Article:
The original MacBook Air was announced in January 2008 and released just a couple of weeks later. Marketed as the ‘world’s thinnest notebook’ it gained high praise for its portability. However, it wouldn’t change the face of laptop computing immediately as critics were quick to point out that the design caused far too many compromises to make this an attractive purchase for most computer users.
Competitors in the ultrabook market
However, subsequent redesigns in the following years enabled more powerful processors and increased storage, ensuring the MacBook didn’t fade into obscurity. People in the market for a laptop computer are spending far longer considering the benefits of a MacBook Air than they did just a few short years ago. This has made competitors stand up and take note.
A set of specifications laid out by Intel has created a subdivision of laptops that they’ve coined ‘ultrabooks’, and these models are looking to take a bite out of Apple. So who are the rivals to Apple’s ultra-thin crown?
Toshiba Satellite Z830-10T
When you look past gimmicks such as the face recognition login options you’ll find an ultrabook that demands attention. Weighing in at 1.12kg, it’s one of the lightest ultrabooks around, and 230g lighter than the MacBook Air (since all the ultrabooks compared here have 13” screens, all comparisons are referring to the base model of the 13” MacBook Air). However, the computer’s processing power doesn’t quite match up to Apple’s standard.
HP Folio 13-1000ea
HP’s model is £900, the same price as the Toshiba, and around £200 cheaper than Apple’s 13-incher. Although marginally heavier at just under 1.5kg, it just about matches the MacBook Air on processing power, RAM and storage. The 9.5 hour battery life is undoubtedly one of the Folio’s biggest selling points.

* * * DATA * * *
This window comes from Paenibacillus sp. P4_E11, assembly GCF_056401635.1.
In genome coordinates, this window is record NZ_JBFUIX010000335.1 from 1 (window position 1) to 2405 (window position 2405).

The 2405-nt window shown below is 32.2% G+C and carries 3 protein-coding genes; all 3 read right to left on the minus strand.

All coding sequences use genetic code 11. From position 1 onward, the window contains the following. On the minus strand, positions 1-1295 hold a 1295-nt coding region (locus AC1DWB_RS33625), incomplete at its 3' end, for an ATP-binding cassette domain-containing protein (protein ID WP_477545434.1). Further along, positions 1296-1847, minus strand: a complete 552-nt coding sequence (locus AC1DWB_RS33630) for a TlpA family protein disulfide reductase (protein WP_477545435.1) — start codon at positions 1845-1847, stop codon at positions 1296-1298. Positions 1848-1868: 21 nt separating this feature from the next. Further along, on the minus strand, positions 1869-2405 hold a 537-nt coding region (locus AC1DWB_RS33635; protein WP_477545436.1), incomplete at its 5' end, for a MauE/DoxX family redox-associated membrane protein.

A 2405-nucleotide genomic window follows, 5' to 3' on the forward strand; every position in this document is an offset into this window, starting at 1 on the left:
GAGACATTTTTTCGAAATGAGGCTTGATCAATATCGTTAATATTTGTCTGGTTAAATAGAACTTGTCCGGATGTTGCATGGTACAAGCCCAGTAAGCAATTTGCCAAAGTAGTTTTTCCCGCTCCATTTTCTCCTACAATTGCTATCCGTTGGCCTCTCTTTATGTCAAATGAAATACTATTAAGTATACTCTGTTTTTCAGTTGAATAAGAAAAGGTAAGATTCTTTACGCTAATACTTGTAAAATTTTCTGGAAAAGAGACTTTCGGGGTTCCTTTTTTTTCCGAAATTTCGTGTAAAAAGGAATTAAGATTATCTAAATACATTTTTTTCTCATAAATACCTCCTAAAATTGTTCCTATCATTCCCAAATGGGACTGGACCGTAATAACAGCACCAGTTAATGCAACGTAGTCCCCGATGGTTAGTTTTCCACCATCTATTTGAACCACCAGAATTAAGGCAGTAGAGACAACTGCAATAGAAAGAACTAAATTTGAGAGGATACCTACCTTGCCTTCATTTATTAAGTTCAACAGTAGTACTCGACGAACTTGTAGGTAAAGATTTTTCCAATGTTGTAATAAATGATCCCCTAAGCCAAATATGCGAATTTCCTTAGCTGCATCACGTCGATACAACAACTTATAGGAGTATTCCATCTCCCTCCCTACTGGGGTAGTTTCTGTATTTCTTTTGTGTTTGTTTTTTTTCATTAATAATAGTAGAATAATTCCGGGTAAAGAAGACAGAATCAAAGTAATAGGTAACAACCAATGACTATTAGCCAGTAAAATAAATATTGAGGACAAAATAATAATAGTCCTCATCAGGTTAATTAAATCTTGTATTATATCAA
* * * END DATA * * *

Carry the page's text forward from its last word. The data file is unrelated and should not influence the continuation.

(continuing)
The ASUS is one of the few ultrabooks that trumps Apple in terms of processing power, boasting an Intel i7 1.8GHz processor, and it still comes in at £99 less than the MacBook Air. However, there has been disappointment about the quality of the keyboard and screen display, which may prove to be an annoyance too far for some.
Software rather than hardware the deciding factor?
One thing that rivals to the MacBook Air have in common is that they run on Windows 7. Computer users that are happy with Windows may not want to change, and won’t even consider a MacBook Air in the first place. Meanwhile fans of OS X would most likely rather be computer-less than resort to anything else, suggesting the hardware may not be as important as the software in this case.
This post was written by hosted desktop expert, Simon Blythe from the UK.